This means, of course, if you want to extend the action, the hero and the villain are both going to have to be disarmed in some way. Guns are slippery things. They can jam or run out of bullets. Swords break, and missed lunges bring the fighters in close. If you want your hero and villain to pummel each other, to go personal on each other, fine. But bring them together realistically. Don’t have your hero drop his pistol and give some Dick Champion speech about fair-play and such.

It might have worked in 1920. A century later, I don’t think so.

>>>CHECK OUT EARLY RETYREMENT, WITH THE UNIQUE WAY THE HERO KILLS THE VILLAIN. AND, NO, HE DOESN’T HESITATE AT ALL TO DO IT!<<<

Last Updated on Thursday, 10 January 2013 08:35
 
Resolutions (DOG EAR) PDF Print E-mail
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Thursday, 03 January 2013 00:00

We're looking at yet another new year (seeing how the Mayan's prophecies were typically misconstrued by a population eager for a taste of apocalypse). Nope, just another year of same-ol-same-ol.

I'm not going to make resolutions, not solid ones anyway. The doc told me to lose 10 lbs so I'm working on that. As for everything else, I pretty much hold to my life as I should - it feels right and works for me.

But then there is the writing angle. I suppose it's time to post out some more cover letters.

I've got a system with those big books of writing (including the section on agents). Since I won't be using them again (and most of them have a shelf life of about a year or two), what I do is leaf through the available (and likely unreceptive) agents and pick the ones I'll post. Then I'll review what they want, and get those packets set up. When I'm ready for cover letters and mailers, I'll do several things...

1) I'll place a circle (yeah, written right in the book) next to their name.

2) I'll jot down the date I posted them on.

3) I'll mark the page with a paper clip (small side on the page to remember) so I can find then again (and see, at a glance, how many submissions I'm running).

As my SASEs come home to roost, I'll mark an X in the box to show it's come back and remove the clip. It's a system I've used for years.

Usually I run three clips. Because I was in a Dale Carnegie course and need to accomplish something, I sent out another five. Looks like I'm down to five clips. A look at the date shows some from July and some from September.

Time to post three more out.

A perfect resolution.

And Happy New Year to you all!

>>>WHILE I GET THE NEXT BOOK READY FOR MARKET, THERE ARE STILL MY EARLIER WORKS, RIGHT HERE!<<<

Last Updated on Sunday, 30 December 2012 19:17
 
Leading the horse (DOG EAR) PDF Print E-mail
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Thursday, 27 December 2012 00:00

At my brother's house recently, I started talking books with my younger niece. "Have you read this?" "Oh yeah!" "And this?" "Certainly!" What was funny was a young girl looking at her 54-year old uncle, with three books to his credit, thousands read on his shelf, and even more in boxes, this whole incredulous bit when she found a book I haven't read. Yes, there are some.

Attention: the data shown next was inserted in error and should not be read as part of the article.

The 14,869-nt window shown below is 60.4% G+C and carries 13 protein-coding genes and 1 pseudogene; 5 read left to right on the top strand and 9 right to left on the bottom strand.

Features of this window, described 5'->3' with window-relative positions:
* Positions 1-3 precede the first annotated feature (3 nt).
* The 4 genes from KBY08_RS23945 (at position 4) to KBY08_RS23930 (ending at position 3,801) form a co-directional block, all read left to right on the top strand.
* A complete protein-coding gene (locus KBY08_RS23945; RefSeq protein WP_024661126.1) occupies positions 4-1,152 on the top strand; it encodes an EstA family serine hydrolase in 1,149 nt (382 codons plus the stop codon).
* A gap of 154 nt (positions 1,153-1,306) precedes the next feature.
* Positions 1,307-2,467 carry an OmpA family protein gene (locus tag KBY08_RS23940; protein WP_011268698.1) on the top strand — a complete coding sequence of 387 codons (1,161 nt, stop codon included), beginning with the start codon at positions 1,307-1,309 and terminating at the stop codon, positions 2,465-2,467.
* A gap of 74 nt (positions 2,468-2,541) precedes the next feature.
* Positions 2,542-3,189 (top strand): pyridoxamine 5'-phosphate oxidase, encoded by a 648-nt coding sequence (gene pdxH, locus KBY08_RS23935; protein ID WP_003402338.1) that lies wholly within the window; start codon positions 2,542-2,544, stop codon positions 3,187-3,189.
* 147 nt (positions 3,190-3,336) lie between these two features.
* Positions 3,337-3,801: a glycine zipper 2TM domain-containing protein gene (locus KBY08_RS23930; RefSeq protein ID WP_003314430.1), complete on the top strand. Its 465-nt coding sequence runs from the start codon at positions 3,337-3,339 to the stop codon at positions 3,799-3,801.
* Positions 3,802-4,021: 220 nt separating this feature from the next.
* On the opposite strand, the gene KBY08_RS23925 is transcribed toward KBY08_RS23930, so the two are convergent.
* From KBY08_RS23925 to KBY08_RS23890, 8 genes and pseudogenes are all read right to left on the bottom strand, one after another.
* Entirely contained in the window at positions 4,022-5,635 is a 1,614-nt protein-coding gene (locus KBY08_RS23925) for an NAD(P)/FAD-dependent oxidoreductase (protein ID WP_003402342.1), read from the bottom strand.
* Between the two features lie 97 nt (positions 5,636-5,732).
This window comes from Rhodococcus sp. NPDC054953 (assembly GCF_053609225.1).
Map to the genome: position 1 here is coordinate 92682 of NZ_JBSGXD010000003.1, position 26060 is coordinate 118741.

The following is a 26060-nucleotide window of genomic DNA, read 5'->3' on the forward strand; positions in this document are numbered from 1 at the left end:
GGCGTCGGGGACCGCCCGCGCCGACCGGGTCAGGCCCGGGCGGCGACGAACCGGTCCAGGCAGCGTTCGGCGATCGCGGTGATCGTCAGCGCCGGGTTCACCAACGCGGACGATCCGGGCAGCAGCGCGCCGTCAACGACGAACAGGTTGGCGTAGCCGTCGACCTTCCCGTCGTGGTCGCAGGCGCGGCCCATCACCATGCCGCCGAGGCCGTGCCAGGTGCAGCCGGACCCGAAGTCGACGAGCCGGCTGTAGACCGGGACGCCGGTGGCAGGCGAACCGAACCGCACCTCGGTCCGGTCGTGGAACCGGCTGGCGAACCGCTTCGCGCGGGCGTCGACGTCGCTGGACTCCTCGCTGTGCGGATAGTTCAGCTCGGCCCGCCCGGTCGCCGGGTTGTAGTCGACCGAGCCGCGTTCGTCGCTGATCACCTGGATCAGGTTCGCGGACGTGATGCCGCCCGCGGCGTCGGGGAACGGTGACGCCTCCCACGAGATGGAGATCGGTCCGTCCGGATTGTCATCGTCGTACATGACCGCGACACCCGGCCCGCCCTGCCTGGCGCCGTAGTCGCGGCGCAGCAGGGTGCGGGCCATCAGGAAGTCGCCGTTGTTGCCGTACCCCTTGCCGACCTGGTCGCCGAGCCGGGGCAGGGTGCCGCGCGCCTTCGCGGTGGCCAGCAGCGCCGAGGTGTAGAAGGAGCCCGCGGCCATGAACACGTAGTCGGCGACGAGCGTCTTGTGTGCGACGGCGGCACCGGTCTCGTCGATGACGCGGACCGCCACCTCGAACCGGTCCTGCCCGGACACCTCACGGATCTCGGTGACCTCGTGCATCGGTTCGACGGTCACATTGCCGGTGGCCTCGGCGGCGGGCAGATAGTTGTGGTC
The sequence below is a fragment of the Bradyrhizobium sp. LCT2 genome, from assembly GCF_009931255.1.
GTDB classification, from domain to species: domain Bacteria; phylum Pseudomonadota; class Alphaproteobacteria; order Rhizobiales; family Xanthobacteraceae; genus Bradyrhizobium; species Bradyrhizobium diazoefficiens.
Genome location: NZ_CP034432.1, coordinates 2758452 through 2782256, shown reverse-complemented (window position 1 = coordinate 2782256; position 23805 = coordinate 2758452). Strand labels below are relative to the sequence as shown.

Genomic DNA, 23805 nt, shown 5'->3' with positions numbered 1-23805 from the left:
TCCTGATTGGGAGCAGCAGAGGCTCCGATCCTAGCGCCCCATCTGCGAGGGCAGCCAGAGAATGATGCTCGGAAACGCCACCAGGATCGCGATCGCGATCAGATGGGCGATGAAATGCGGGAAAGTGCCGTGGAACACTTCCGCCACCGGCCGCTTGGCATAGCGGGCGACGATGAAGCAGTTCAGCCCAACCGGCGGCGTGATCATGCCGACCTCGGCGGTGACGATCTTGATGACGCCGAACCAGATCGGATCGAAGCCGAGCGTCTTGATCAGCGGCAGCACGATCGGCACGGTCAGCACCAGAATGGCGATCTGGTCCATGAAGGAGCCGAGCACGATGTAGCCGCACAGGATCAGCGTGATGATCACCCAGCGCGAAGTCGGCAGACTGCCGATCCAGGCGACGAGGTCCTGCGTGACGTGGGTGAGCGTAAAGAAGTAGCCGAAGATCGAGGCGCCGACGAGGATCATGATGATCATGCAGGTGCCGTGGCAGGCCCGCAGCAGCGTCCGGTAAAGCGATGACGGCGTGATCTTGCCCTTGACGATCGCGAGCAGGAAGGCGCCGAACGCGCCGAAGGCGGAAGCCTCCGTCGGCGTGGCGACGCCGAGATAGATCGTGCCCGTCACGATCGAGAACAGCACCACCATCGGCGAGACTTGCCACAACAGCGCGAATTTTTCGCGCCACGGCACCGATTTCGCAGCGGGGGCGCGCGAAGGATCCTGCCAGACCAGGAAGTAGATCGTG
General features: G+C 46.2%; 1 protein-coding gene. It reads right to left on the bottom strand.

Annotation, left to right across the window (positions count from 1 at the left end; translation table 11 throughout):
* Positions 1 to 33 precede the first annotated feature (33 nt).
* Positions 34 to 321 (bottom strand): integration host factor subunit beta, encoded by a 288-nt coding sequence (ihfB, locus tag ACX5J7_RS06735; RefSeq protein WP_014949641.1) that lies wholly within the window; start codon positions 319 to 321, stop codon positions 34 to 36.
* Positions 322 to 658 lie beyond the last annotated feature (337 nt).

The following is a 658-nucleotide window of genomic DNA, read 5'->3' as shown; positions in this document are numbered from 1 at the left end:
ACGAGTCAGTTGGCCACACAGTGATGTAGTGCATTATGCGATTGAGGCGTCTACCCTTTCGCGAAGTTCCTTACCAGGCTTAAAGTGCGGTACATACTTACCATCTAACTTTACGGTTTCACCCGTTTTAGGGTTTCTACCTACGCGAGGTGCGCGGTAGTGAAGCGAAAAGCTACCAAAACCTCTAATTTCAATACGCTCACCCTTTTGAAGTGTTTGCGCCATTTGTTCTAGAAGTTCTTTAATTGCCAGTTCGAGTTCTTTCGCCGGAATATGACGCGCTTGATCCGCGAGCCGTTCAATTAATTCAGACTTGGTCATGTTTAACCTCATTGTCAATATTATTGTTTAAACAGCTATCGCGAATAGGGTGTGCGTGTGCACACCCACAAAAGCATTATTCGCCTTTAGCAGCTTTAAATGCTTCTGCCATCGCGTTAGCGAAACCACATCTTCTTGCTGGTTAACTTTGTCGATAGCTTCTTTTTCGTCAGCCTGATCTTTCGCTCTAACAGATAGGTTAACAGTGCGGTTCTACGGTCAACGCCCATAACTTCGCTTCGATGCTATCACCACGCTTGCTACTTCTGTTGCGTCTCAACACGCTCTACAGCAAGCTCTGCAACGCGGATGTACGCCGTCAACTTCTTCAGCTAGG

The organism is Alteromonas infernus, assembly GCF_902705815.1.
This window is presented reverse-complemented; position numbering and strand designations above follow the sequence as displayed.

Like Frankenstein.

I've read another of Shelley's works, The Last Man, and really liked it. And I thought I knew about the story of Frankenstein. But I hadn't , not really. She gave me her copy and begged me to peruse it (old books get me writing in bygone styles. Gotta shake it with contractions. Shouldn't. Couldn't. Don't...)

The thing was, her copy was really, really marked up. Four colors of highlighter and ink notes all over the place. After a while, I got to the point where I didn't notice them (yes, the story gripped me). But eventually it even got so I'd read an interesting passage and then check her notes to see what she thought.

The monster warns: "It is well. I go; but remember, I shall be with you on your wedding-night"

And the niece inks: "Oh no, the wedding!"

Where the monster seeks justification for what it's done follows the sarcastic comment "yeah, it was your fault" When Frankenstein, in a moment of tormented anguish, falls senseless on the ground, my young reader notes "passed out again" with a trace of smiling weariness.

Still, I got that she liked it. Really liked it. In fact, I know that she's giving it to her mom for the Raymond Christmas Book Exchange (this goes online after Christmas, so I'm not spoiling).

But there was something else - yes, she liked it, but because she was assigned this book, she felt the need to mark it up, focusing on words and foreshadowing and such, rather than simply enjoying it. Would she have enjoyed it more if she'd just been given the chance to read it rather than dissect it? But if she hadn't been forced into it at scholastic gunpoint, would she have touched this classic at all?

I'm really not sure here. I know that plenty of kids read Harry Potter and that's fine (in a numb sort of way). But in pursing Frankenstein, she got a look at something more than a boy wizard and his plucky friends. He saw a man torn between duty to self and duty to race, a man struggling (literally) with his own personal demon. She saw the world through the eyes of a horrible twisted creature, considered its justifications and found them wanting.

So should books be assigned and highlighted and tested? Or should they be chosen with the reader's own tastes in mind? Will forcing a reader into as strange classic fire them towards greater heights, or extinguish their passions forever?

I don't know. I do know that we had a great chat talking about That Scottish Play* and laughing at the main character's doom when he realized a forest had shown up outside his walls.

And if you know the reference, then maybe your reading was sparked, too.

>>>FOR ALL SHE'S READ, SHE HASN'T READ MY BOOK. GET A JUMP ON HER AND PICK UP A COPY OF "EARLY RETYREMENT"<<<

* Macbeth

 

Last Updated on Friday, 28 December 2012 22:30